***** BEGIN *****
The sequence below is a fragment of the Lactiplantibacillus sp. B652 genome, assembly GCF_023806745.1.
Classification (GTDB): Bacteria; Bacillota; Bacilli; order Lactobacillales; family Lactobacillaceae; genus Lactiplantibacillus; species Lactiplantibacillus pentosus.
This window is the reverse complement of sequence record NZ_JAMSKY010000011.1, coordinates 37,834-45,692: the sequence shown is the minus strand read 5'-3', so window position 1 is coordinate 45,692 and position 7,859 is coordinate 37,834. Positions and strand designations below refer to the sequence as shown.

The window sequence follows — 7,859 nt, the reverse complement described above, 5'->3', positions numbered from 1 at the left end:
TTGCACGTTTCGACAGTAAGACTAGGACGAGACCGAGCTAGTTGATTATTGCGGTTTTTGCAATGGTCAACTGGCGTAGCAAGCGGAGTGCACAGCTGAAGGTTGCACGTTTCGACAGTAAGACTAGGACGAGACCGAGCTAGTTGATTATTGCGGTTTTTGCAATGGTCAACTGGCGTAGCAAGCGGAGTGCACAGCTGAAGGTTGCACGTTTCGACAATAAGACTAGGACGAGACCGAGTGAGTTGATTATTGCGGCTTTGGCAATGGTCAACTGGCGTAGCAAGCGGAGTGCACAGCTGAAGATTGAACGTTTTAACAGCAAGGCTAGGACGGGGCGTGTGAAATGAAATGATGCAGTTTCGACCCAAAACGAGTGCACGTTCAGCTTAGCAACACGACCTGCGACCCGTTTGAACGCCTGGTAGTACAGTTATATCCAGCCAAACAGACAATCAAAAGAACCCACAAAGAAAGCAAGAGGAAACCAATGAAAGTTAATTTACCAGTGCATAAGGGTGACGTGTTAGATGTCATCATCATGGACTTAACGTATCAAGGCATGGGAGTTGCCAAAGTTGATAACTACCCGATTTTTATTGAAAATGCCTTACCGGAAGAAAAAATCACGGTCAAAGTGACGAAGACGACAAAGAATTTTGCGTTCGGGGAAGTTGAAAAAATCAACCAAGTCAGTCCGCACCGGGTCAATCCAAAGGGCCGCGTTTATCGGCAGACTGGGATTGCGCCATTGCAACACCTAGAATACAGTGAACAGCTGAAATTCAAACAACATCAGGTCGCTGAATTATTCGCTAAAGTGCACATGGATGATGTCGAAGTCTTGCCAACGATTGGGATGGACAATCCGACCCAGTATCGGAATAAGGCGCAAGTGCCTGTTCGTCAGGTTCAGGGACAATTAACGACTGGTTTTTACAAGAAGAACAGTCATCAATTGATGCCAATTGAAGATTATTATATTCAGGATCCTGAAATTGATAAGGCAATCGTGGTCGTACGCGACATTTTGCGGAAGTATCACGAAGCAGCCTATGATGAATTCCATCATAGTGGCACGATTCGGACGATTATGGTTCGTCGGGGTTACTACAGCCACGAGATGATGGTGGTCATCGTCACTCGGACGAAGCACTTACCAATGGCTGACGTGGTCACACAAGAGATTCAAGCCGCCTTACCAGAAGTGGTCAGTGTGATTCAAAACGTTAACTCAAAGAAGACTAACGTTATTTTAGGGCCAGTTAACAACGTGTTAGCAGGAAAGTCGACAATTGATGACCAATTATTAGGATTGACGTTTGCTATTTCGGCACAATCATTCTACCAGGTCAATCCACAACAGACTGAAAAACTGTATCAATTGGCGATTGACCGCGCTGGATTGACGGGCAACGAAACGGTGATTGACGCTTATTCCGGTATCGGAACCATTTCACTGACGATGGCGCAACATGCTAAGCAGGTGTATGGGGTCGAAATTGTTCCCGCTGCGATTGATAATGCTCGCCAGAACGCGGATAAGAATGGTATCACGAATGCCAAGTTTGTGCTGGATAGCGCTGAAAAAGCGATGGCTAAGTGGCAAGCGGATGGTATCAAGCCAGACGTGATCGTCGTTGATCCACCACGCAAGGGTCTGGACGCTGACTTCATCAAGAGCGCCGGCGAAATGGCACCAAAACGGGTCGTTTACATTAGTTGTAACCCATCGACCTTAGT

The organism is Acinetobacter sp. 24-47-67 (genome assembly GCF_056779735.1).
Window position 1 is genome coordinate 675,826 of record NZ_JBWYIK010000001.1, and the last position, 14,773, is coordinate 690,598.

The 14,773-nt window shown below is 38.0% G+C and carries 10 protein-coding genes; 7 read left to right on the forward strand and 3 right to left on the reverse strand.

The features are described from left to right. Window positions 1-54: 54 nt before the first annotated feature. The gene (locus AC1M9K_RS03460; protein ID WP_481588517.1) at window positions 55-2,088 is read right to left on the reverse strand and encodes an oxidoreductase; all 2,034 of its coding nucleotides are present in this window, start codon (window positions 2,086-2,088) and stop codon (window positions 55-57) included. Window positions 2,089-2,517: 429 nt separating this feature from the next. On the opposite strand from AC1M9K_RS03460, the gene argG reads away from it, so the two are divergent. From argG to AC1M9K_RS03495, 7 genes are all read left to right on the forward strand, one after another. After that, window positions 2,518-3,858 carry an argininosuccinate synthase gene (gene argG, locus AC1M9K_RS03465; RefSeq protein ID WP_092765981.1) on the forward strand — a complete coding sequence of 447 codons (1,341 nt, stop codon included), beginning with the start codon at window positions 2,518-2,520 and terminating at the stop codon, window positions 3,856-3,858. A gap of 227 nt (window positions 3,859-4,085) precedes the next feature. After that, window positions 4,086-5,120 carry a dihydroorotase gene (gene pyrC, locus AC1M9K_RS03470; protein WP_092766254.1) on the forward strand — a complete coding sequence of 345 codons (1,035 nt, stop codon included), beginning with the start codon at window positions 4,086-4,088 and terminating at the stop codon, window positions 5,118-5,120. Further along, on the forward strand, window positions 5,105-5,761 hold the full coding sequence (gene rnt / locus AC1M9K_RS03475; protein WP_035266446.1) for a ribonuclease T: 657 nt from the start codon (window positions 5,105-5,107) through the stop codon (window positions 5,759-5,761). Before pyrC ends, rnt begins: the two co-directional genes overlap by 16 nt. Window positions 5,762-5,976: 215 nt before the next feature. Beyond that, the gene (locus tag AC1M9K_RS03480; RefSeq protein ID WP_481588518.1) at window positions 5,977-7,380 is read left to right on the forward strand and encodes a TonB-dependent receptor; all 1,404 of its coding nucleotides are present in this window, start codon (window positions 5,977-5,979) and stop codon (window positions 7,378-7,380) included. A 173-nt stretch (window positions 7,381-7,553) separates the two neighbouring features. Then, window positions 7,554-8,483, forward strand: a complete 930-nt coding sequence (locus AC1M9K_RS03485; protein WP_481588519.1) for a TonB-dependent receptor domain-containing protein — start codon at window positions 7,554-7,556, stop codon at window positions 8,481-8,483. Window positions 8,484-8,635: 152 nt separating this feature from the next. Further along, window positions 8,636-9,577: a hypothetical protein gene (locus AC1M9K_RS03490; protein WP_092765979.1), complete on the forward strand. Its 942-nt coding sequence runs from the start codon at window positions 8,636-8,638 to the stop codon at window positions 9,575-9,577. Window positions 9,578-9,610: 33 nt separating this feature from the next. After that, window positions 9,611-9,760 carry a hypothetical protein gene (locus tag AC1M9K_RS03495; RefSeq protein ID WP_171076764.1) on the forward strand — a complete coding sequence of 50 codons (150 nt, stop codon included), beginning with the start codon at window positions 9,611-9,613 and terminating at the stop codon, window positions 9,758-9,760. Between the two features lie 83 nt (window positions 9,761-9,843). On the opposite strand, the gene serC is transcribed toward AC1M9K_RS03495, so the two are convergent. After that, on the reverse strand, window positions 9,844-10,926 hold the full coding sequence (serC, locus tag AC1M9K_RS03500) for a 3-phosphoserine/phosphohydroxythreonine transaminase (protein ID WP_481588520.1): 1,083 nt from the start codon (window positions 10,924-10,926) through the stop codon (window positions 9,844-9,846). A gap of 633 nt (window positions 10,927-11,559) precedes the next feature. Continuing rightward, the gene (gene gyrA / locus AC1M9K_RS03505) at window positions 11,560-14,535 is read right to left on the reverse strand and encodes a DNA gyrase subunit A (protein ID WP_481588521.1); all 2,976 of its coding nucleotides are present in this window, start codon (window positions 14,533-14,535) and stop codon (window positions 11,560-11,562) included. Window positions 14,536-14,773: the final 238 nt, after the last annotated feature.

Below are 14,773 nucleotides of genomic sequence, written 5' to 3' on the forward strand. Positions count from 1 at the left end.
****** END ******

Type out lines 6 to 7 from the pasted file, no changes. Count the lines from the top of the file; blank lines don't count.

The organism is Acinetobacter sp. 24-47-67 (genome assembly GCF_056779735.1).
Window position 1 is genome coordinate 675,826 of record NZ_JBWYIK010000001.1, and the last position, 14,773, is coordinate 690,598.